That’s right: Amy Zimmerman thinks that the story of a religious man who volunteered to serve as a combat medic despite refusing to carry a rifle and who saved 76 wounded soldiers by dragging them to safety under enemy fire by lowering them, one by one,  on a rope device he improvised on the spot, thus winning the Medal of Honor, pales in comparison to Mel Gibson’s PR problems.

Have some damn respect for those who did risked their lives incredible things so hacks like you can write garbage like that and be paid for it, you stupid, stupid fool. Continue reading


Filed under Arts & Entertainment, Business & Commercial, Character, Ethics Alarms Award Nominee, Ethics Dunces, Etiquette and manners, Government & Politics, Journalism & Media, Popular Culture, Professions

Memorial Ethics, Part Two: The Betrayal of 9-11 Donors

Where's the money going? Sometimes the charity has no idea.

A decade later after the attack on the Twin Towers, an Associated Press investigation has revealed wide-spread incompetence, dishonesty and waste among the many 9-11 memorial charities set up in the wake of the tragedy.

“There are those that spent huge sums on themselves, those that cannot account for the money they received, those that have few results to show for their spending and those that have yet to file required income tax returns. Yet many of the charities continue to raise money in the name of Sept. 11,” reports the AP. Among the fiascos recounted in the report:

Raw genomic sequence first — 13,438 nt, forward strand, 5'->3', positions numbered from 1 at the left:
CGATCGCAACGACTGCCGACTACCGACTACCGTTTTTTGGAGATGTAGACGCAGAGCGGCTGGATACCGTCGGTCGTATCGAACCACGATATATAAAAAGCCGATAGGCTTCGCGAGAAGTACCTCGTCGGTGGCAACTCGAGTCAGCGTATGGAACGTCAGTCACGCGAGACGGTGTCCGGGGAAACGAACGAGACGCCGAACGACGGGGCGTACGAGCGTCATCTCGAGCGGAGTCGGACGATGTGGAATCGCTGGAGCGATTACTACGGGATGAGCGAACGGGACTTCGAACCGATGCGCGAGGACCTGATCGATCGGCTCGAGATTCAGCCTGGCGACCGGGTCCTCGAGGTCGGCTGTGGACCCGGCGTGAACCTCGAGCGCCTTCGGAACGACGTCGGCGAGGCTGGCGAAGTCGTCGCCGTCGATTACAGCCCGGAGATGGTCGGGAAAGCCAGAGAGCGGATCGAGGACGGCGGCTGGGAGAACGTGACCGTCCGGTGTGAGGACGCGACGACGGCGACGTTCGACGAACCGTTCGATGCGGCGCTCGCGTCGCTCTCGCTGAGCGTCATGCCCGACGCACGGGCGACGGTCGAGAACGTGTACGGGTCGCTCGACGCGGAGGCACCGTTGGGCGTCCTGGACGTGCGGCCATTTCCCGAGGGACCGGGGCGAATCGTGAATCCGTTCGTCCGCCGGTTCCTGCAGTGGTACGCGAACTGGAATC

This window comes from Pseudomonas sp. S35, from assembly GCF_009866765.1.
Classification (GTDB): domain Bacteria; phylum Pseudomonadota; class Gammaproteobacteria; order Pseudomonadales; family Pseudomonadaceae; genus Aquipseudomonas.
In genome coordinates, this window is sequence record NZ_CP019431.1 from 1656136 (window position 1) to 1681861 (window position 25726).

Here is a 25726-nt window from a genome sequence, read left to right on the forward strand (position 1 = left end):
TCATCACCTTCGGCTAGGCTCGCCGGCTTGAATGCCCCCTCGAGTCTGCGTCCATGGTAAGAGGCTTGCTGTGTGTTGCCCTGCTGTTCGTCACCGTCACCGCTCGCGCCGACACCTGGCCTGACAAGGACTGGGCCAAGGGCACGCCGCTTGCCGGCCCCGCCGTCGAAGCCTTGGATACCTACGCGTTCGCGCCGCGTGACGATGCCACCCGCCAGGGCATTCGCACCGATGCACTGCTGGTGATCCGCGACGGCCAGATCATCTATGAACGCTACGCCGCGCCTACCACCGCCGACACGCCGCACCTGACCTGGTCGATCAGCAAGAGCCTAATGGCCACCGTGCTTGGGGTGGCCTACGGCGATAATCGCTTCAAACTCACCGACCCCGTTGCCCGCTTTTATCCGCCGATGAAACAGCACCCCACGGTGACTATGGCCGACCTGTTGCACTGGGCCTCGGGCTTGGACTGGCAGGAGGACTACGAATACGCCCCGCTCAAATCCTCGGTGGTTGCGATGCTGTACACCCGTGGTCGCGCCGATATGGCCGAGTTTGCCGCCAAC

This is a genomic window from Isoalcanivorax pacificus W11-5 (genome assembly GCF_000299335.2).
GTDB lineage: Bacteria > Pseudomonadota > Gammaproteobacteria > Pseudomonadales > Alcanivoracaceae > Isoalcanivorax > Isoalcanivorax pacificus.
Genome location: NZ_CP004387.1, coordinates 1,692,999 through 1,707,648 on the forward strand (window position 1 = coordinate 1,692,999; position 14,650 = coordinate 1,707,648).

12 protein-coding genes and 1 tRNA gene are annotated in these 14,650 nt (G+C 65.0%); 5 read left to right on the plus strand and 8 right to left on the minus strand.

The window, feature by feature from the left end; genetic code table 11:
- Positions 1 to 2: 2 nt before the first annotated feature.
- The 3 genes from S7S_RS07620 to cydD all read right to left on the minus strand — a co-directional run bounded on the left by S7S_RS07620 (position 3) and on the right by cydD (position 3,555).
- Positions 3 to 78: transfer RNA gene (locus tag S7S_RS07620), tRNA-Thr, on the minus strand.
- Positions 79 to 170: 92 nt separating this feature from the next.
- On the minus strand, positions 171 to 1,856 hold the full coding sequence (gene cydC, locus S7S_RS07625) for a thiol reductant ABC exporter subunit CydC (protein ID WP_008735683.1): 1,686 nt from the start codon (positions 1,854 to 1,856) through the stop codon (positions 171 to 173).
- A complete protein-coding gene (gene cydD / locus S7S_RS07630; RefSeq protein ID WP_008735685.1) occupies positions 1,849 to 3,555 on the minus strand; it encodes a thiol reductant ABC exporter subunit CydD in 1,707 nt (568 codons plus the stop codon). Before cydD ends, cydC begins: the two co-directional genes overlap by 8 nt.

•   An Arizona-based charity raised $713,000 for a 9/11 memorial quilt that was supposed to be big enough to cover 25 football fields. Instead, there are only several hundred decorated sheets packed in boxes at a storage unit. One-third of the money raised went to the charity’s founder and relatives, according to tax records and interviews. Charity founder Kevin Held spent more than $170,000 of the donated money on travel since 2004, seldom traveling without his two Alaskan malamute dogs. Continue reading


Filed under Finance

Ethics Quote of the Week

“One of my students this year has a vaguely Hispanic name but is literally the whitest girl you’ve ever met. Her mother straight out asked, ‘If we mark she’s Latino on the application, is that something that they would ever challenge?’ I told her honestly my best guess, which was no. And, if early admissions are any indication, it seemed to work.”

—-A  guidance counselor (and former Ivy League admission officer) at a private school in the South, quoted by Kathleen Kingsbury in her report for The Daily Beast on dubious college admission tactics.

This, of course, is completely unethical for both the student and the counselor, who is exactly like a tax attorney or accountant who lets a client know that his fraudulent return will almost certainly not be audited by the I.R.S. Both of those professionals violate their ethics codes by aiding and abetting such conduct, and the quoted counselor is just as bad.

What should the counselor have said? Continue reading


Filed under Education, Ethics Quotes, Family, Law & Law Enforcement, Professions, U.S. Society